Working with world-leading minds: postgraduate student profile
Working alongside two Nobel laureates on technological developments that could transform the world as we know it is all in a day’s work for Chris Berger (PhD Nanomechanics of Graphene), whose research into graphene is giving him insight into a future with limitless possibilities.
On science at Manchester
“One of the best things about Manchester is the huge expanse of research that’s going on here. If you have an idea, the facilities you need are here somewhere – so you can get very creative with your research, because there are no limitations.
“That’s quantity – but there’s also quality, especially in the National Graphene Institute. Every bit of kit here is the newest version and the highest spec. The precision and speed you can work at is incredible.”
On having Nobel laureates as colleagues
“The whole world wants to work with these two Nobel laureates. They only pick the very best, so working alongside them means you’re also working with the best physicists and engineers from around the world.
“Witnessing their methods, their efficiency and their intelligence allows you to become an independent researcher very quickly.”
On transforming health care
“My research focuses on nano-mechanical systems. Take microfluidic circuits, where you control fluids on such a tiny scale that you can carry out chemistry experiments, which would usually take a whole laboratory, in a chip the size of an SD card.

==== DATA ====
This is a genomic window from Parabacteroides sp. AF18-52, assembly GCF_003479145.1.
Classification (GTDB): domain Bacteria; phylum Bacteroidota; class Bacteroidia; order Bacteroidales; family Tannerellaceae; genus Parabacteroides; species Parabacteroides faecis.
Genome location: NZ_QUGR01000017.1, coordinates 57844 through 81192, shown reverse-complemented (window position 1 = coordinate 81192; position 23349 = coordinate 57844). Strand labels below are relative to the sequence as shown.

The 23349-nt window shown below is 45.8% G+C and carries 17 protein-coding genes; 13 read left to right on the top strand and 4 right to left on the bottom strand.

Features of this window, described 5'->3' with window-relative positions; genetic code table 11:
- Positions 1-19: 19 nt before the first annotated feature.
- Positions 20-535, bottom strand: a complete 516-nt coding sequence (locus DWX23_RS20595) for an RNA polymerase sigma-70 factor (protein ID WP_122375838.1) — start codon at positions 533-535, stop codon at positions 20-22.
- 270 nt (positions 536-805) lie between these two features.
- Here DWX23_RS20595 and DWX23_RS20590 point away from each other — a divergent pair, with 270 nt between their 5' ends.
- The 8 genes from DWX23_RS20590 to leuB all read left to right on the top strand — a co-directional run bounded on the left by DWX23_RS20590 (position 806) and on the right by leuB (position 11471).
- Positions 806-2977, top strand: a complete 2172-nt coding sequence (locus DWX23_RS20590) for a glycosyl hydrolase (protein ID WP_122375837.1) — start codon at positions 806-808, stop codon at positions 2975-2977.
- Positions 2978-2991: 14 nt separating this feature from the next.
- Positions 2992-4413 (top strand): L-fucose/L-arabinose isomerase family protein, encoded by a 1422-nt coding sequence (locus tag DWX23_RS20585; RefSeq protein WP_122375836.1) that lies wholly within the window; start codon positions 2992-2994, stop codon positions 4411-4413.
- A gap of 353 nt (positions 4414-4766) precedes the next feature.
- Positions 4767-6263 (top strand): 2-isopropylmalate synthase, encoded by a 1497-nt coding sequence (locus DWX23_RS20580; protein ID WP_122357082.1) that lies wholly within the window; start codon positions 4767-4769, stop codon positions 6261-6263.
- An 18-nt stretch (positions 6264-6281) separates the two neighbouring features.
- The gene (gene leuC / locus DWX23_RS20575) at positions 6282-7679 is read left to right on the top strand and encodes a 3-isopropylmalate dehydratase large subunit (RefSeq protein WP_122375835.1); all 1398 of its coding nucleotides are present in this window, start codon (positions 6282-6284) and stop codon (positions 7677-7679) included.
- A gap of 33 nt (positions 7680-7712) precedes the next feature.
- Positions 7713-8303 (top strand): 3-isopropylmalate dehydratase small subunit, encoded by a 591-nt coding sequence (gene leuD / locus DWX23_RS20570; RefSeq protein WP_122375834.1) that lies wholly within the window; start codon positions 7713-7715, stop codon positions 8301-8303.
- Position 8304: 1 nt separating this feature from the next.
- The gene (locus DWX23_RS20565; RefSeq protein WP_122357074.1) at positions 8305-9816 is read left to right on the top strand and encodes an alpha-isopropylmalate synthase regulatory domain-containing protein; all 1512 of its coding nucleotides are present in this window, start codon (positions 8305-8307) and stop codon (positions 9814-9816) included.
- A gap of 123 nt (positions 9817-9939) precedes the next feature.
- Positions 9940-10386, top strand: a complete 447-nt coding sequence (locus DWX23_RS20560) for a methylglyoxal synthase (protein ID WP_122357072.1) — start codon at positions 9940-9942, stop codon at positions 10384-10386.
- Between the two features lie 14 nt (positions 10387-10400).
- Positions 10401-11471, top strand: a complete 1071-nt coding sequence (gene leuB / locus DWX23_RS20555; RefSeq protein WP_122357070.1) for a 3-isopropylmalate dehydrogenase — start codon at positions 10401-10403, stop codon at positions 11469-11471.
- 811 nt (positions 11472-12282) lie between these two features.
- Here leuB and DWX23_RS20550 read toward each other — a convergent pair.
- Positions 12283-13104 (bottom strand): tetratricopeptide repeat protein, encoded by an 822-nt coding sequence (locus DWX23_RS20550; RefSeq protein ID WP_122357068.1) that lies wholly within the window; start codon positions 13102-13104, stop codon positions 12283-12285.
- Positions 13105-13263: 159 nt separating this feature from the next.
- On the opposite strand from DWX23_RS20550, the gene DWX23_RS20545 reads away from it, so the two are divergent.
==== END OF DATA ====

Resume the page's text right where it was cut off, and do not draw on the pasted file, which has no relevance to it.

“This has allowed HIV diagnosis to reach the poorest nations, where there are no facilities. Further work could have a huge impact on health care in poorer communities.”
On the future of energy
“My speciality is membranes. A graphene membrane can split water and create high-efficiency energy from the protons. Imagine the electronics that you use in everyday life – your kettle, toaster, computers, home telephone – all those things could be powered by capsules of water the size of an AA battery.”
“At Manchester, you have a huge pool of experienced researchers who are all open to discussion. You learn about new fields, which broadens your own research scope. And, when you come across a problem in your PhD, rather than spending time reading online sources, you can get up from your desk, walk to someone else’s office and ask for help. Everyone works together.”